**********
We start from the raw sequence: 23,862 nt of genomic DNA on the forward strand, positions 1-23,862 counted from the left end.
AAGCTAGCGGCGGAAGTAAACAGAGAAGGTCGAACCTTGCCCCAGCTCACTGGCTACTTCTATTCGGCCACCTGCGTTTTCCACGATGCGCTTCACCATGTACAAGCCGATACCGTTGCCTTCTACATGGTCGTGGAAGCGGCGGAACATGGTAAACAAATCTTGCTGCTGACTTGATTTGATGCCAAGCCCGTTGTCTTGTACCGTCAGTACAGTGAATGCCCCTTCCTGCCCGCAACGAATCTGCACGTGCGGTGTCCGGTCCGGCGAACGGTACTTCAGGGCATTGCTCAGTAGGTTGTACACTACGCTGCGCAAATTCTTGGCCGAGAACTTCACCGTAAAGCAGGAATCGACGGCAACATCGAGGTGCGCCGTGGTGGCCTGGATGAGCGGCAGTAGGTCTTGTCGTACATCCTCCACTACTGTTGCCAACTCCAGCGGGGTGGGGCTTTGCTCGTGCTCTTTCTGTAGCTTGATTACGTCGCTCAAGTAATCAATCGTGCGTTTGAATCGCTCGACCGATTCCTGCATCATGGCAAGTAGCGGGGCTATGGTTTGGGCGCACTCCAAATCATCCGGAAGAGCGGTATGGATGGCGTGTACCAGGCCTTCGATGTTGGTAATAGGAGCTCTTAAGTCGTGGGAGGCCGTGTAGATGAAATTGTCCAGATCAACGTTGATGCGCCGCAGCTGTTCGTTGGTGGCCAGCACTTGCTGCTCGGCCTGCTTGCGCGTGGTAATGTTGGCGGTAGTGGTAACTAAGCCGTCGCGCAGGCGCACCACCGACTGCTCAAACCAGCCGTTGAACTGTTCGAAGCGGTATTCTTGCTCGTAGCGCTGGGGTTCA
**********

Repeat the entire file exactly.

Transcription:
We start from the raw sequence: 23,862 nt of genomic DNA on the forward strand, positions 1-23,862 counted from the left end.
AAGCTAGCGGCGGAAGTAAACAGAGAAGGTCGAACCTTGCCCCAGCTCACTGGCTACTTCTATTCGGCCACCTGCGTTTTCCACGATGCGCTTCACCATGTACAAGCCGATACCGTTGCCTTCTACATGGTCGTGGAAGCGGCGGAACATGGTAAACAAATCTTGCTGCTGACTTGATTTGATGCCAAGCCCGTTGTCTTGTACCGTCAGTACAGTGAATGCCCCTTCCTGCCCGCAACGAATCTGCACGTGCGGTGTCCGGTCCGGCGAACGGTACTTCAGGGCATTGCTCAGTAGGTTGTACACTACGCTGCGCAAATTCTTGGCCGAGAACTTCACCGTAAAGCAGGAATCGACGGCAACATCGAGGTGCGCCGTGGTGGCCTGGATGAGCGGCAGTAGGTCTTGTCGTACATCCTCCACTACTGTTGCCAACTCCAGCGGGGTGGGGCTTTGCTCGTGCTCTTTCTGTAGCTTGATTACGTCGCTCAAGTAATCAATCGTGCGTTTGAATCGCTCGACCGATTCCTGCATCATGGCAAGTAGCGGGGCTATGGTTTGGGCGCACTCCAAATCATCCGGAAGAGCGGTATGGATGGCGTGTACCAGGCCTTCGATGTTGGTAATAGGAGCTCTTAAGTCGTGGGAGGCCGTGTAGATGAAATTGTCCAGATCAACGTTGATGCGCCGCAGCTGTTCGTTGGTGGCCAGCACTTGCTGCTCGGCCTGCTTGCGCGTGGTAATGTTGGCGGTAGTGGTAACTAAGCCGTCGCGCAGGCGCACCACCGACTGCTCAAACCAGCCGTTGAACTGTTCGAAGCGGTATTCTTGCTCGTAGCGCTGGGGTTCA